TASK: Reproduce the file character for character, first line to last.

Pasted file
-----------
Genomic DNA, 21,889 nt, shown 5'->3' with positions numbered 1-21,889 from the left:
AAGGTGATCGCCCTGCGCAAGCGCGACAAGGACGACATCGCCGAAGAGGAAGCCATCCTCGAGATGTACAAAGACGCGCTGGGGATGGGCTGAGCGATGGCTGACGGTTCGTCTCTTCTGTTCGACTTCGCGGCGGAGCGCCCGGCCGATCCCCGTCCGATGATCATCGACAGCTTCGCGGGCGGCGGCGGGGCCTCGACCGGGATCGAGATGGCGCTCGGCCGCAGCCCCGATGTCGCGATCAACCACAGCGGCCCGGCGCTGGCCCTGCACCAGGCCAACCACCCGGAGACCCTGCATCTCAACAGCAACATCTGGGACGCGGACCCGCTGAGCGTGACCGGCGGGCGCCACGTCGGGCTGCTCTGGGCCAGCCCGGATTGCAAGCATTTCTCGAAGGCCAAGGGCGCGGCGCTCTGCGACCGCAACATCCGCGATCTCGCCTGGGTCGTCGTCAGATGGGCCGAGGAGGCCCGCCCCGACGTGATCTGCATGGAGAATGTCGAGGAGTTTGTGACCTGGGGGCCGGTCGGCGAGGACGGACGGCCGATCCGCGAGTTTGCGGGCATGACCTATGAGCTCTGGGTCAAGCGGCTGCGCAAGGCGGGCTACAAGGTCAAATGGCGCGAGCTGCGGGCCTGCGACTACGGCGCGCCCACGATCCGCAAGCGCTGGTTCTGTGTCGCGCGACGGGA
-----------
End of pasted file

Genomic DNA, 21,889 nt, shown 5'->3' with positions numbered 1-21,889 from the left:
AAGGTGATCGCCCTGCGCAAGCGCGACAAGGACGACATCGCCGAAGAGGAAGCCATCCTCGAGATGTACAAAGACGCGCTGGGGATGGGCTGAGCGATGGCTGACGGTTCGTCTCTTCTGTTCGACTTCGCGGCGGAGCGCCCGGCCGATCCCCGTCCGATGATCATCGACAGCTTCGCGGGCGGCGGCGGGGCCTCGACCGGGATCGAGATGGCGCTCGGCCGCAGCCCCGATGTCGCGATCAACCACAGCGGCCCGGCGCTGGCCCTGCACCAGGCCAACCACCCGGAGACCCTGCATCTCAACAGCAACATCTGGGACGCGGACCCGCTGAGCGTGACCGGCGGGCGCCACGTCGGGCTGCTCTGGGCCAGCCCGGATTGCAAGCATTTCTCGAAGGCCAAGGGCGCGGCGCTCTGCGACCGCAACATCCGCGATCTCGCCTGGGTCGTCGTCAGATGGGCCGAGGAGGCCCGCCCCGACGTGATCTGCATGGAGAATGTCGAGGAGTTTGTGACCTGGGGGCCGGTCGGCGAGGACGGACGGCCGATCCGCGAGTTTGCGGGCATGACCTATGAGCTCTGGGTCAAGCGGCTGCGCAAGGCGGGCTACAAGGTCAAATGGCGCGAGCTGCGGGCCTGCGACTACGGCGCGCCCACGATCCGCAAGCGCTGGTTCTGTGTCGCGCGACGGGA